UNDERSTANDING Shutter Speed: WHAT YOU NEED TO KNOW [GET OFF AUTO MODE SERIES]Hey there! Travel looks a little different right now. Please be sure to follow local restrictions and double-check openings and guidelines for places you visit. And stay safe and wear a mask! Also, his blog post likely contains affiliate links, including Amazon Associates links. If you make a purchase through one of them I may receive a small commission at no extra cost to you.
Once you’ve made the decision to get off auto mode and start shooting in manual mode (or any other more advanced mode), it becomes evident pretty quickly that understanding shutter speed is a major component to getting perfect exposure.
So how exactly do you do that? Well, let’s take a deep dive into shutter speed in photography, what it does, and everything that it controls!
This post is a part of the Get Off Auto Mode series! Check out the rest of the posts in the series here:
- EVERYTHING YOU NEED TO KNOW ABOUT SHOOTING IN MANUAL MODE
- WHAT IS EXPOSURE? EVERYTHING YOU NEED TO KNOW
- UNDERSTANDING APERTURE: WHAT YOU NEED TO KNOW
- UNDERSTANDING ISO: WHAT YOU NEED TO KNOW
What is Shutter Speed?
Whereas aperture is how big the hole in your camera is, letting light in, shutter speed is how long your shutter is open, letting light into the camera.
Depending on how many seconds (or fractions of seconds) the shutter remains open, the more or less light will be let into your camera, resulting in a brighter or darker photo.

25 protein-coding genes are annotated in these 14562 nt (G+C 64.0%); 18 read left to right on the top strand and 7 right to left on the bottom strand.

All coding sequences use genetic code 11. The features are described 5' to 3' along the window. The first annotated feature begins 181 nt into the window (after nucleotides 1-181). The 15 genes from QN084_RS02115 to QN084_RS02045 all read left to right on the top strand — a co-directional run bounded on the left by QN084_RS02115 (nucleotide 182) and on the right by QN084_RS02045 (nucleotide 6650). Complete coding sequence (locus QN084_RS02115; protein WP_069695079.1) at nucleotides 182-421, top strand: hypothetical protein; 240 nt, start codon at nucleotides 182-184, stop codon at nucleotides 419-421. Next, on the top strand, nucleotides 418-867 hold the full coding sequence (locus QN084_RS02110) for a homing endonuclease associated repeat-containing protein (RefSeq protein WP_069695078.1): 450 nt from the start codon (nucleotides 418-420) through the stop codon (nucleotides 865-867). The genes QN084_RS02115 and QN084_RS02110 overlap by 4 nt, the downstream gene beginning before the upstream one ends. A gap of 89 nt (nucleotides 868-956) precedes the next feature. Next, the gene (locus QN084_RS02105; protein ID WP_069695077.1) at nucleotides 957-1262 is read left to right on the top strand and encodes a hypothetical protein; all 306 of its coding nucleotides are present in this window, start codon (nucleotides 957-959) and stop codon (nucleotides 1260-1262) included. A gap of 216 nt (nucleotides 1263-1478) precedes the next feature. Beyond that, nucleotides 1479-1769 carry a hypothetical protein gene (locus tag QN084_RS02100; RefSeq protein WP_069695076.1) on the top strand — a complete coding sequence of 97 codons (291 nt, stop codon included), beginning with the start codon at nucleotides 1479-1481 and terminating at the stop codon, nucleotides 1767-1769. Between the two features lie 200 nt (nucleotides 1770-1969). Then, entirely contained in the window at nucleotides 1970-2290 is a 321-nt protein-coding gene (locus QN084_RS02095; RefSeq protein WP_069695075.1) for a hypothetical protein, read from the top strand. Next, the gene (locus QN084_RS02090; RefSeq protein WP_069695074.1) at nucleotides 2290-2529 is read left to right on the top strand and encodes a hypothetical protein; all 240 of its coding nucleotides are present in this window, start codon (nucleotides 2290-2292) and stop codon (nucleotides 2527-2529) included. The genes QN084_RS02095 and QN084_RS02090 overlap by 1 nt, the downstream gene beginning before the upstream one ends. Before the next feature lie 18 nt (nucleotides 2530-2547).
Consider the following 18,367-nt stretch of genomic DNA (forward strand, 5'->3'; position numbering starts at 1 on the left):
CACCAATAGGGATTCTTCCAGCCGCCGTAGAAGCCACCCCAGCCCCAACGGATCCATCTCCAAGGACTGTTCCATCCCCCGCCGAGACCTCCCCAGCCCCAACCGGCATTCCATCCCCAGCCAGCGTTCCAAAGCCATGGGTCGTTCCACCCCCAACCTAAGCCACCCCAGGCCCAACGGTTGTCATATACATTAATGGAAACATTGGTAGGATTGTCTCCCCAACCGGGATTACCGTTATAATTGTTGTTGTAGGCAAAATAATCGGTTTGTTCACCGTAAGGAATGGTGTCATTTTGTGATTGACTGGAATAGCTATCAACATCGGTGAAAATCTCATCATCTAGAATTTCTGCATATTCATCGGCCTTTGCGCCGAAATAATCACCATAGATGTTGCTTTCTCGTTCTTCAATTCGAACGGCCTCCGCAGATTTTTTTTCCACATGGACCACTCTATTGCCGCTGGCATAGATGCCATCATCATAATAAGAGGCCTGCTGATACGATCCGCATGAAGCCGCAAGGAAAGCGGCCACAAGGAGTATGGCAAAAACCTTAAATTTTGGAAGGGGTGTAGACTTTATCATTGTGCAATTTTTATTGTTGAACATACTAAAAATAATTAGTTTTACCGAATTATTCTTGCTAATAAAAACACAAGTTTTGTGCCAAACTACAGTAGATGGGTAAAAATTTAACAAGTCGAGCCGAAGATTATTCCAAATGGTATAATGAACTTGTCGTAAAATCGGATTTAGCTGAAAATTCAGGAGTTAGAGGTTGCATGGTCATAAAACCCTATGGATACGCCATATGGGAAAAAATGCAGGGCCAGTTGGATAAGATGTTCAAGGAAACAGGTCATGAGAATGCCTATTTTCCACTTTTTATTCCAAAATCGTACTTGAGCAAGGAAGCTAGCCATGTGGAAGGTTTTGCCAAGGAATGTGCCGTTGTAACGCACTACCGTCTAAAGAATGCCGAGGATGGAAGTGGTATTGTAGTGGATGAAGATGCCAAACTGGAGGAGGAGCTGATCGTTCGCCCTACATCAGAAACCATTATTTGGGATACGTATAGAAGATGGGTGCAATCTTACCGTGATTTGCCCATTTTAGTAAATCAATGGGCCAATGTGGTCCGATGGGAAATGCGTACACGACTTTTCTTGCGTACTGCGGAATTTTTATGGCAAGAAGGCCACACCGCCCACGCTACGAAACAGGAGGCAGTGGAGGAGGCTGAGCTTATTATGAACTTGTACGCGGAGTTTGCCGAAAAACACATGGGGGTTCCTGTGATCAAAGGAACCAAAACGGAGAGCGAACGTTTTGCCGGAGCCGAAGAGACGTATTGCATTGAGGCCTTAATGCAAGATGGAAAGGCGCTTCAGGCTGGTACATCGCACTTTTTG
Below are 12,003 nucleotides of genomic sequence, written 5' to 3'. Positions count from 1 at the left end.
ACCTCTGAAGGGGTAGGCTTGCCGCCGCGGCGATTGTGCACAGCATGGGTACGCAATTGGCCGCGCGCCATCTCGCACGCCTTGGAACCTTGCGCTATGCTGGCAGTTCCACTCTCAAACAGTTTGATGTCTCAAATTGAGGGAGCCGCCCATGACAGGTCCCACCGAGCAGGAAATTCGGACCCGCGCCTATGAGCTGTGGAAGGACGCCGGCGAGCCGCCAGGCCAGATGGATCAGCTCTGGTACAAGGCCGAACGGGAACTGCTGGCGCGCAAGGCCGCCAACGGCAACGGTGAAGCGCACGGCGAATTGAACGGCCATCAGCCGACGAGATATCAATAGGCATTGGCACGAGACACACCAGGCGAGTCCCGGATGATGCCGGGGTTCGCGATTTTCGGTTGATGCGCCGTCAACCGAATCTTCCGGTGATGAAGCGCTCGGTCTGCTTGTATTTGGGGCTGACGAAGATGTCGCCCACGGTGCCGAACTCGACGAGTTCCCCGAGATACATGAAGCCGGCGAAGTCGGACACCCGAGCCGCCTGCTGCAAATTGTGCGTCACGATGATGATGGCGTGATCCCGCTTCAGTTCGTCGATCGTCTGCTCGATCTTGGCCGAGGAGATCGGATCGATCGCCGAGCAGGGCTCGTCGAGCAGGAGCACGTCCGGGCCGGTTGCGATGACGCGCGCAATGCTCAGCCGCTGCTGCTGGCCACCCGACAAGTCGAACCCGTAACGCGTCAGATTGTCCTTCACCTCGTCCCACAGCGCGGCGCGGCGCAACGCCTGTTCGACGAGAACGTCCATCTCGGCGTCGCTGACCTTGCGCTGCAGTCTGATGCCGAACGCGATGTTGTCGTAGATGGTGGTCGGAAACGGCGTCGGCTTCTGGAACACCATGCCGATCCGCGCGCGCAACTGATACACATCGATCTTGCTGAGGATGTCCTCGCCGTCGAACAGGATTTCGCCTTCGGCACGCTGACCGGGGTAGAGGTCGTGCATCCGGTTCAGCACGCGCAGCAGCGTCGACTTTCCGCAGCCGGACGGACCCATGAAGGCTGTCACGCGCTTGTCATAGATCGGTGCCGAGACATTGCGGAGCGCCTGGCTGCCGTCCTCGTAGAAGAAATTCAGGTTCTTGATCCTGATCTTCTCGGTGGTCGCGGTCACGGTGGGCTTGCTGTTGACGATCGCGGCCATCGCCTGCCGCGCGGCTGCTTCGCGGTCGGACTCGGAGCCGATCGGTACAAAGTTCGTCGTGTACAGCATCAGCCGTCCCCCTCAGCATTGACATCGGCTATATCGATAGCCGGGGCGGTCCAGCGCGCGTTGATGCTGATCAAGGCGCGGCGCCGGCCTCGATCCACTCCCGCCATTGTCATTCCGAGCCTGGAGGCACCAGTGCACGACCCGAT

Why Understand Shutter Speed?
In order to control the exposure of your image and have more creative control over your photos, you’re going to need to understand shutter speed. So basically, all of the same reasons you want to understand any other component of shooting in manual mode.
Shutter speed is a key component of learning to shoot in manual mode/get off auto mode, so it’s super important to understand!
Understanding Shutter Speed Measurements
Shutter speed is measured in seconds and fractions of seconds, all the way from 30 seconds (or longer) to 1/28000 seconds (or shorter).
The smaller the number, the shorter amount of time the shutter is open (and the less light is let in). The bigger the number, the longer amount of time the shutter is open (and the more light is let in).
So if you have a bigger number, like 30, the shutter is open for a longer amount of time (30 seconds, to be exact).
And if you have a smaller number, like 1/25, the shutter is open for a shorter amount of time (1/25th of a second, to be exact).
Just don’t forget that when you get down to fractions, the bigger the number on the bottom the smaller the number actually is! So 1/4 is a bigger number (and therefore a longer amount of time) than 1/8.
What Shutter Speed Controls
When it comes to understanding shutter speed, you need to know how it controls 2 different things: exposure and movement.
Exposure is how light or dark your photo is, and is a key component in taking a good photo! It’s also exactly what you’re controlling when you’re shooting in manual mode.